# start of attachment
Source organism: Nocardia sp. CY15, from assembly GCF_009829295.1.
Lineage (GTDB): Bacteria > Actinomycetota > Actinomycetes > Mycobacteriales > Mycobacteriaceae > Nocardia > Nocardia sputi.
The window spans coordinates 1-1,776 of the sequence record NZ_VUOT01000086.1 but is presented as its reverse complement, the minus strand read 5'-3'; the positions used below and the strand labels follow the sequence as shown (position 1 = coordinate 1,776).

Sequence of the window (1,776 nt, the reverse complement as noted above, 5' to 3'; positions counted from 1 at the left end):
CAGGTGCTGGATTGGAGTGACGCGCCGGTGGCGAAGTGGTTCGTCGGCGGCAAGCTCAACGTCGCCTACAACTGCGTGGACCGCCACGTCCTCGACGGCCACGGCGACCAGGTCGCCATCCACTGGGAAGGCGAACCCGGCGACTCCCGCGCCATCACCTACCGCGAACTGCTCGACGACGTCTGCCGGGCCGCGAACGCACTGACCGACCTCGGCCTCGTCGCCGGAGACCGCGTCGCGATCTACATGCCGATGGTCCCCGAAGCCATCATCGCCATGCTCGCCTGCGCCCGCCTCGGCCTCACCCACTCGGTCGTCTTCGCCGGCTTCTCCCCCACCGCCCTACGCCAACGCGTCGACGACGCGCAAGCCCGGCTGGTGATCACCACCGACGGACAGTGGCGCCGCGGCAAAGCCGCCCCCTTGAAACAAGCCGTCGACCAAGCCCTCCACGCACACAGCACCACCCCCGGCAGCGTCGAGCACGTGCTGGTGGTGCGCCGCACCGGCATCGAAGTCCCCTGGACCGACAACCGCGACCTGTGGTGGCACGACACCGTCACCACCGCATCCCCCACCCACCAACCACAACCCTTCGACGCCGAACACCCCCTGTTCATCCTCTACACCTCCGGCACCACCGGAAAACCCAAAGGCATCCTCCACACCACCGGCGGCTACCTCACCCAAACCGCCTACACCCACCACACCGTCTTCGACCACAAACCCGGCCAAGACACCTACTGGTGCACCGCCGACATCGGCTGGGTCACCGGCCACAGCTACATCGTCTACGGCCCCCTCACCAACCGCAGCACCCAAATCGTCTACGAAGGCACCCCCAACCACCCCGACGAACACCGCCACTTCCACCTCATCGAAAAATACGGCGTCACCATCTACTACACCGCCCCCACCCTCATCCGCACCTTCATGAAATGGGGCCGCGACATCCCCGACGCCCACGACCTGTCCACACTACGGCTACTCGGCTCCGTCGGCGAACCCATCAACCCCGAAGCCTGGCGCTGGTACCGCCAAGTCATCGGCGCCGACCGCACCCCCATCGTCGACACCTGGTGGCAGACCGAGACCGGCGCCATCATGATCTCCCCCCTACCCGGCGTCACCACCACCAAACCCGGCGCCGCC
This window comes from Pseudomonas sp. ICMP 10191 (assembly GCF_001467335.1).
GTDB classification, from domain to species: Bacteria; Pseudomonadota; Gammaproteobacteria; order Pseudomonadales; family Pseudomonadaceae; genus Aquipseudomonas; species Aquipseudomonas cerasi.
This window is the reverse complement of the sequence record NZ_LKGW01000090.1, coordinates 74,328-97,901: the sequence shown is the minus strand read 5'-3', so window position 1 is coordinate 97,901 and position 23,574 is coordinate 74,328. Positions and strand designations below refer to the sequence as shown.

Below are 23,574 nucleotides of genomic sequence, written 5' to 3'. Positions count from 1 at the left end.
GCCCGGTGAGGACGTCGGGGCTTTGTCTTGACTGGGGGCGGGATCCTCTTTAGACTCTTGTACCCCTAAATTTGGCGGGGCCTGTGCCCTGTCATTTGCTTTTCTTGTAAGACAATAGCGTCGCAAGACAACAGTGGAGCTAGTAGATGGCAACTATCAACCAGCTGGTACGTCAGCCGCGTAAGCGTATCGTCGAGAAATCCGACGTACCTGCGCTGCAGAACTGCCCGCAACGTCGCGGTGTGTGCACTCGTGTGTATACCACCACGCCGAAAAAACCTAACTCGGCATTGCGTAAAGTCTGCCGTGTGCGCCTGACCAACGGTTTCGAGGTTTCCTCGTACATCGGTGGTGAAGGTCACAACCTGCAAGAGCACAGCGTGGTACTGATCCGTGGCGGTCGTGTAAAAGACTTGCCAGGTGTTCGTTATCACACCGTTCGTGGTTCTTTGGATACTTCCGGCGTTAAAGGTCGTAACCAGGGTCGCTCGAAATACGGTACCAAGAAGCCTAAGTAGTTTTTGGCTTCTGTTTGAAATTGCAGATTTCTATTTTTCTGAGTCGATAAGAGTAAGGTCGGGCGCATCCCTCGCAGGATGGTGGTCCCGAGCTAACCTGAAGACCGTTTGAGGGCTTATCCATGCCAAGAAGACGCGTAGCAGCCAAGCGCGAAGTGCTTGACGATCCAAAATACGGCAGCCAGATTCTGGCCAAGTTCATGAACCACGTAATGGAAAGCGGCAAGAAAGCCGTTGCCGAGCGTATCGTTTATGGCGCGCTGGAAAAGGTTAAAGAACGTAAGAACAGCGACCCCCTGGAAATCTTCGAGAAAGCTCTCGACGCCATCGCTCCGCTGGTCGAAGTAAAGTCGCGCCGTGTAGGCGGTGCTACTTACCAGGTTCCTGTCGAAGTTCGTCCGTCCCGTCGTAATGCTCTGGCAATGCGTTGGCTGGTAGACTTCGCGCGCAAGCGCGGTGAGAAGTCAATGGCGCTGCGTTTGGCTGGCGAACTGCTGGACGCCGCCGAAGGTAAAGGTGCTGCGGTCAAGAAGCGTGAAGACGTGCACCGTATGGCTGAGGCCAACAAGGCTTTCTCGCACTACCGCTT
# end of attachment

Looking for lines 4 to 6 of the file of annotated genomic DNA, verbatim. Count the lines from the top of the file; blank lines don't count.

Sequence of the window (1,776 nt, the reverse complement as noted above, 5' to 3'; positions counted from 1 at the left end):
CAGGTGCTGGATTGGAGTGACGCGCCGGTGGCGAAGTGGTTCGTCGGCGGCAAGCTCAACGTCGCCTACAACTGCGTGGACCGCCACGTCCTCGACGGCCACGGCGACCAGGTCGCCATCCACTGGGAAGGCGAACCCGGCGACTCCCGCGCCATCACCTACCGCGAACTGCTCGACGACGTCTGCCGGGCCGCGAACGCACTGACCGACCTCGGCCTCGTCGCCGGAGACCGCGTCGCGATCTACATGCCGATGGTCCCCGAAGCCATCATCGCCATGCTCGCCTGCGCCCGCCTCGGCCTCACCCACTCGGTCGTCTTCGCCGGCTTCTCCCCCACCGCCCTACGCCAACGCGTCGACGACGCGCAAGCCCGGCTGGTGATCACCACCGACGGACAGTGGCGCCGCGGCAAAGCCGCCCCCTTGAAACAAGCCGTCGACCAAGCCCTCCACGCACACAGCACCACCCCCGGCAGCGTCGAGCACGTGCTGGTGGTGCGCCGCACCGGCATCGAAGTCCCCTGGACCGACAACCGCGACCTGTGGTGGCACGACACCGTCACCACCGCATCCCCCACCCACCAACCACAACCCTTCGACGCCGAACACCCCCTGTTCATCCTCTACACCTCCGGCACCACCGGAAAACCCAAAGGCATCCTCCACACCACCGGCGGCTACCTCACCCAAACCGCCTACACCCACCACACCGTCTTCGACCACAAACCCGGCCAAGACACCTACTGGTGCACCGCCGACATCGGCTGGGTCACCGGCCACAGCTACATCGTCTACGGCCCCCTCACCAACCGCAGCACCCAAATCGTCTACGAAGGCACCCCCAACCACCCCGACGAACACCGCCACTTCCACCTCATCGAAAAATACGGCGTCACCATCTACTACACCGCCCCCACCCTCATCCGCACCTTCATGAAATGGGGCCGCGACATCCCCGACGCCCACGACCTGTCCACACTACGGCTACTCGGCTCCGTCGGCGAACCCATCAACCCCGAAGCCTGGCGCTGGTACCGCCAAGTCATCGGCGCCGACCGCACCCCCATCGTCGACACCTGGTGGCAGACCGAGACCGGCGCCATCATGATCTCCCCCCTACCCGGCGTCACCACCACCAAACCCGGCGCCGCC
This window comes from Pseudomonas sp. ICMP 10191 (assembly GCF_001467335.1).